Mockups has allowed me to be able to quickly and consistently transform even the faintest of notions into tangible frameworks that are designed with all of the respective project stakeholders in mind.
These stakeholders can be developers, marketers, sales people or even C Level people. Each stakeholder has specific goals in mind. Mockups empowers us to all literally get on the same page and meet the project goals.
I have gone around the wheel with a number of mockup tools, but none of them hit the sweet spot for me or my clients the way that Balsamiq Mockups does. It allows us to get to a meaningful, honest 'yes' sooner than later.
What has been your best experience using it?
My best experience has been designing a mobile first app called TrainingAlone for Sue Aquila. Sue is a world class Ironman competitor, Triathlete, USAT Certified Coach, USA Cycling Coach, and successful restaurant chain entrepreneur.
She wanted to develop a web based app that would help prevent tragedies like the well known Aron Ralston story that was depicted in the movie "127 Hours" featuring James Franco.
The app runs on the Ruby on Rails platform and has an incredibly robust, smooth and intuitive Twillio SMS integration.
Designing the experience and interface for that app was my best Balsamiq Mockups project yet not only because of how great it is to work with Sue, but because I believe that it will help so many people in so many ways to prevent tragic, unnecessary outdoor training accidents.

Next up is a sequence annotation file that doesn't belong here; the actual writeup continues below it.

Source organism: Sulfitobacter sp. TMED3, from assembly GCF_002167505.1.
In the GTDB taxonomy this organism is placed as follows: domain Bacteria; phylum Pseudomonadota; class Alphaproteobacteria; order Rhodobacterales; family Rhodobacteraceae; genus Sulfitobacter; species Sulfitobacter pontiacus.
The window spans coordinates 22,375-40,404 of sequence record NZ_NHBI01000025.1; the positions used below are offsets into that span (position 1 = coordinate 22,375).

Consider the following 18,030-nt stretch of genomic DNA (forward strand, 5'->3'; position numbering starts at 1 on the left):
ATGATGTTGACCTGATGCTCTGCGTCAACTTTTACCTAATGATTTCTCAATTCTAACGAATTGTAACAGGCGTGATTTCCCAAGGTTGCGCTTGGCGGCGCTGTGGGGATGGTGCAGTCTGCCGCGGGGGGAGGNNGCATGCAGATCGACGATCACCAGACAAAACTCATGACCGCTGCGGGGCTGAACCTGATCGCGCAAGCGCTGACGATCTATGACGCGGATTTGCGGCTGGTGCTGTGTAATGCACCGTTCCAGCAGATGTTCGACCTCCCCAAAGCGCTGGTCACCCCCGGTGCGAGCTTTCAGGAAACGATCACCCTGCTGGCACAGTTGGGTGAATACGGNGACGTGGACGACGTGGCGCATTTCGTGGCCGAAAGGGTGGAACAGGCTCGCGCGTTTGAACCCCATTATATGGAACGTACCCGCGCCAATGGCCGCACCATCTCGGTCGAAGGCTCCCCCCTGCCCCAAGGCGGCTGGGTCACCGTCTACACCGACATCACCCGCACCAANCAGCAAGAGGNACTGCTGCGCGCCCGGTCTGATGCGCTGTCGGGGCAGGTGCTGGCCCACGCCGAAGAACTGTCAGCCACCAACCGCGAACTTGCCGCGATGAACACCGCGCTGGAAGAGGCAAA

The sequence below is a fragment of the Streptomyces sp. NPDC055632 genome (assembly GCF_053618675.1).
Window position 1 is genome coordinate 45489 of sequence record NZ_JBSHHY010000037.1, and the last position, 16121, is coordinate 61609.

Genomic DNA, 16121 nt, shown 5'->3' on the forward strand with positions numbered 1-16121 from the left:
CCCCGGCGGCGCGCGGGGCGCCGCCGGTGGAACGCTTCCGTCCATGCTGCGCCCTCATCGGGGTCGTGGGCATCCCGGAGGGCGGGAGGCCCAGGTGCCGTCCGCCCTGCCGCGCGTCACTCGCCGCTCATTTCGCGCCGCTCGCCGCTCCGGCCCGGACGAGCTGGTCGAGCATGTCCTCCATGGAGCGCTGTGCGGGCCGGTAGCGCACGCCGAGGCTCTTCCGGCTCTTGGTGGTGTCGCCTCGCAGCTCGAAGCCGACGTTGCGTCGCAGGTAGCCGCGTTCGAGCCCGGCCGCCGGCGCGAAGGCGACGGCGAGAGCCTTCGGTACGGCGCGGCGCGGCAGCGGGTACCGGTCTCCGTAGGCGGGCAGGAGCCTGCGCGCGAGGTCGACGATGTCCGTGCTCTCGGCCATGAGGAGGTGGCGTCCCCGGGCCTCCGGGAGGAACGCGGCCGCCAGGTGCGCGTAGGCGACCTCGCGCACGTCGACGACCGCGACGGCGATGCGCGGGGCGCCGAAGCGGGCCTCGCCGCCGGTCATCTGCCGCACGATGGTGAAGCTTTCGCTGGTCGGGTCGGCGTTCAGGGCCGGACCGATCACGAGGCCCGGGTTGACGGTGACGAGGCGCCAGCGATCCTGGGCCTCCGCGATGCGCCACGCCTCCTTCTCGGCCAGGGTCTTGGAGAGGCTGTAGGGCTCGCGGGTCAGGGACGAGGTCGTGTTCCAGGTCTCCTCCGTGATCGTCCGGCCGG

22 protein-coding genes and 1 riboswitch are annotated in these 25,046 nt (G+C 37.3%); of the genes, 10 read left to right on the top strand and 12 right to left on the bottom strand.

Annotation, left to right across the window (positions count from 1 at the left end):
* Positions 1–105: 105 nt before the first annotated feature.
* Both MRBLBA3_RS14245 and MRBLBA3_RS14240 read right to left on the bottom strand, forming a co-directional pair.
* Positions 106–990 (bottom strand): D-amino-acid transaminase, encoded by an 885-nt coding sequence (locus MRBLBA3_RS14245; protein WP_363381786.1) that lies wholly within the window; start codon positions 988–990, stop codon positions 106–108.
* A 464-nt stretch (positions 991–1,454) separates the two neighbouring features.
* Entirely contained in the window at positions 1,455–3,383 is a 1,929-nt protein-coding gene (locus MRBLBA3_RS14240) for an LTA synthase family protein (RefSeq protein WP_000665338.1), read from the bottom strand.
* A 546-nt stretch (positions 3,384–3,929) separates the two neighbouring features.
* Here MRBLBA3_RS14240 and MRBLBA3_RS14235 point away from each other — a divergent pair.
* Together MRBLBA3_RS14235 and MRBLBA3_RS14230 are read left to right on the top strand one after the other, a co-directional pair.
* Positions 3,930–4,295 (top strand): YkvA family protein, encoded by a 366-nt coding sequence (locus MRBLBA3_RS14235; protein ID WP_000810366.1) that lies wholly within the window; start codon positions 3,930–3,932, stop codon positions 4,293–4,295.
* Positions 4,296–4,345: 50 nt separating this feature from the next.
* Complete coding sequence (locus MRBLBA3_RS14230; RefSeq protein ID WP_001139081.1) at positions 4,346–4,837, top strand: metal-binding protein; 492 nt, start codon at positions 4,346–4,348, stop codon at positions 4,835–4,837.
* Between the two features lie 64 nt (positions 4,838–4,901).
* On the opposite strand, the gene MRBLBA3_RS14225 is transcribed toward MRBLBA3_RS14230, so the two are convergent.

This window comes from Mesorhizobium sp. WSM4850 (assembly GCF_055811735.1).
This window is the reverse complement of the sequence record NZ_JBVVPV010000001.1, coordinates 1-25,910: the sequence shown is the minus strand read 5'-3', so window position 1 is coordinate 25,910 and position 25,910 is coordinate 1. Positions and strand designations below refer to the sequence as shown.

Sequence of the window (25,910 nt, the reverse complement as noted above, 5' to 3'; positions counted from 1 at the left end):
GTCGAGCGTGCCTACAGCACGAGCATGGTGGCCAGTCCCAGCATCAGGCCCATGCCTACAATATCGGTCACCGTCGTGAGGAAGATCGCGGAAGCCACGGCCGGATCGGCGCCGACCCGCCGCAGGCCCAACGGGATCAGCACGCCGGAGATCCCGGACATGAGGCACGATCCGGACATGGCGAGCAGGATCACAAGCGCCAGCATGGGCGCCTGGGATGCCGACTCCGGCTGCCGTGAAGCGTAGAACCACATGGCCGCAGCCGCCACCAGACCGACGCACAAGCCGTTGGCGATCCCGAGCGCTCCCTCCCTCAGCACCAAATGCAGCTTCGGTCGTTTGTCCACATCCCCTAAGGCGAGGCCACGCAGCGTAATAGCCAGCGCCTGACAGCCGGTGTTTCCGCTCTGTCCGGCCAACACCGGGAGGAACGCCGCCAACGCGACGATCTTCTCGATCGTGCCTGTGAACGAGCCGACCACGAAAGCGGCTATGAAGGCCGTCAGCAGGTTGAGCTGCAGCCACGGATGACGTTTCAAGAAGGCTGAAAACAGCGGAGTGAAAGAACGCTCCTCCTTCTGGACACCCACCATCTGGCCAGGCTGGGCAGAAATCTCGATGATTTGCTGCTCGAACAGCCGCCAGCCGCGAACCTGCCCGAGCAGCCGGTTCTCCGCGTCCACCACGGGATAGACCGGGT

What has been your experience showing your mockups to other people, for instance team members or clients?
As mentioned earlier, Balsamiq mockups are often my best sales tool.
Balsamiq wireframes do a lot of the talking for me before I ever even speak with a potential client. They help frame the initial discussion.
When most folks contact me, you can literally hear the relief in their voice that they have found not only the right person for the job, but also the right tool for the job through Balsamiq. Once we get into the project, I often get feedback like "amazing, splendid, just what I was hoping for, it's spot on,'" and so forth regarding the Mockups. It feels so great to hear that.
Do you have any Mockups tips or tricks that you'd like to share?
I create a huge workspace from the start so that I can give my ideas plenty of room to run. I typically add a geometric shape, select the square shape and then size it to 4000px X 4000px. That way I have lots of space to design with.
Do you have any feature ideas or suggestions for how we can improve our product(s)?
It would be amazing to be able to group drawing sets from my 4000x4000 screens into individual PNG outputs with preset pixel space sizes.
Example: Highlight drawing bits > group as an export set > file > export all sets > Balsamiq exports 5 individual PNG files all optimized for 1024px x 600px in landscape and / or portrait.
Thank you, JR, for sharing your insights and opening up your design process! You are a Champion!